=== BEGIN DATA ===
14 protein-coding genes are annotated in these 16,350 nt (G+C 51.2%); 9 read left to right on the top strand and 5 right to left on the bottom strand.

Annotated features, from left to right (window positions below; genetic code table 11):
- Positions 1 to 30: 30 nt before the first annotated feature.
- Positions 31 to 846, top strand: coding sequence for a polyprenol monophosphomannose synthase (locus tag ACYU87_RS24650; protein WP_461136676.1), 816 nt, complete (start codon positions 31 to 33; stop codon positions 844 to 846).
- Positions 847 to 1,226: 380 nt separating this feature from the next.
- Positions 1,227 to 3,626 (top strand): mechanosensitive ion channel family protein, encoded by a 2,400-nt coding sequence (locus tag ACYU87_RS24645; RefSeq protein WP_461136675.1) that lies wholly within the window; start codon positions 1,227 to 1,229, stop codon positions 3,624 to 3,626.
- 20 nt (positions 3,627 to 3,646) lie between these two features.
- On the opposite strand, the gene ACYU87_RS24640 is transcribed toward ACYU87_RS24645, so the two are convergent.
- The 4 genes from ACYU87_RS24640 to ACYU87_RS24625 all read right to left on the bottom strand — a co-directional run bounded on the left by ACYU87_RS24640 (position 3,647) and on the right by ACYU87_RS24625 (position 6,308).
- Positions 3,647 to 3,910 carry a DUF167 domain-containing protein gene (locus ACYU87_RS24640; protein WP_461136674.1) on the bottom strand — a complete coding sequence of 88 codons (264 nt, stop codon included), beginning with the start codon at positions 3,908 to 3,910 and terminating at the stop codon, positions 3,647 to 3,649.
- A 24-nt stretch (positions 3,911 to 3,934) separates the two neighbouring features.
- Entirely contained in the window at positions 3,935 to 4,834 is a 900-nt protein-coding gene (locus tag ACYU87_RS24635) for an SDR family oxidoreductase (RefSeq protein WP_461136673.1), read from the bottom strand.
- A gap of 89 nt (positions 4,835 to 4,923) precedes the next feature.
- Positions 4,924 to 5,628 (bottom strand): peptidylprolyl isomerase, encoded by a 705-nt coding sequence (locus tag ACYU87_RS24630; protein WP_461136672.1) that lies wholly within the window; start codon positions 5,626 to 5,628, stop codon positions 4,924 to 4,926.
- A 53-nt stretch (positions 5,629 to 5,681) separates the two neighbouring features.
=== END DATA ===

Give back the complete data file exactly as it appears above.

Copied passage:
14 protein-coding genes are annotated in these 16,350 nt (G+C 51.2%); 9 read left to right on the top strand and 5 right to left on the bottom strand.

Annotated features, from left to right (window positions below; genetic code table 11):
- Positions 1 to 30: 30 nt before the first annotated feature.
- Positions 31 to 846, top strand: coding sequence for a polyprenol monophosphomannose synthase (locus tag ACYU87_RS24650; protein WP_461136676.1), 816 nt, complete (start codon positions 31 to 33; stop codon positions 844 to 846).
- Positions 847 to 1,226: 380 nt separating this feature from the next.
- Positions 1,227 to 3,626 (top strand): mechanosensitive ion channel family protein, encoded by a 2,400-nt coding sequence (locus tag ACYU87_RS24645; RefSeq protein WP_461136675.1) that lies wholly within the window; start codon positions 1,227 to 1,229, stop codon positions 3,624 to 3,626.
- 20 nt (positions 3,627 to 3,646) lie between these two features.
- On the opposite strand, the gene ACYU87_RS24640 is transcribed toward ACYU87_RS24645, so the two are convergent.
- The 4 genes from ACYU87_RS24640 to ACYU87_RS24625 all read right to left on the bottom strand — a co-directional run bounded on the left by ACYU87_RS24640 (position 3,647) and on the right by ACYU87_RS24625 (position 6,308).
- Positions 3,647 to 3,910 carry a DUF167 domain-containing protein gene (locus ACYU87_RS24640; protein WP_461136674.1) on the bottom strand — a complete coding sequence of 88 codons (264 nt, stop codon included), beginning with the start codon at positions 3,908 to 3,910 and terminating at the stop codon, positions 3,647 to 3,649.
- A 24-nt stretch (positions 3,911 to 3,934) separates the two neighbouring features.
- Entirely contained in the window at positions 3,935 to 4,834 is a 900-nt protein-coding gene (locus tag ACYU87_RS24635) for an SDR family oxidoreductase (RefSeq protein WP_461136673.1), read from the bottom strand.
- A gap of 89 nt (positions 4,835 to 4,923) precedes the next feature.
- Positions 4,924 to 5,628 (bottom strand): peptidylprolyl isomerase, encoded by a 705-nt coding sequence (locus tag ACYU87_RS24630; protein WP_461136672.1) that lies wholly within the window; start codon positions 5,626 to 5,628, stop codon positions 4,924 to 4,926.
- A 53-nt stretch (positions 5,629 to 5,681) separates the two neighbouring features.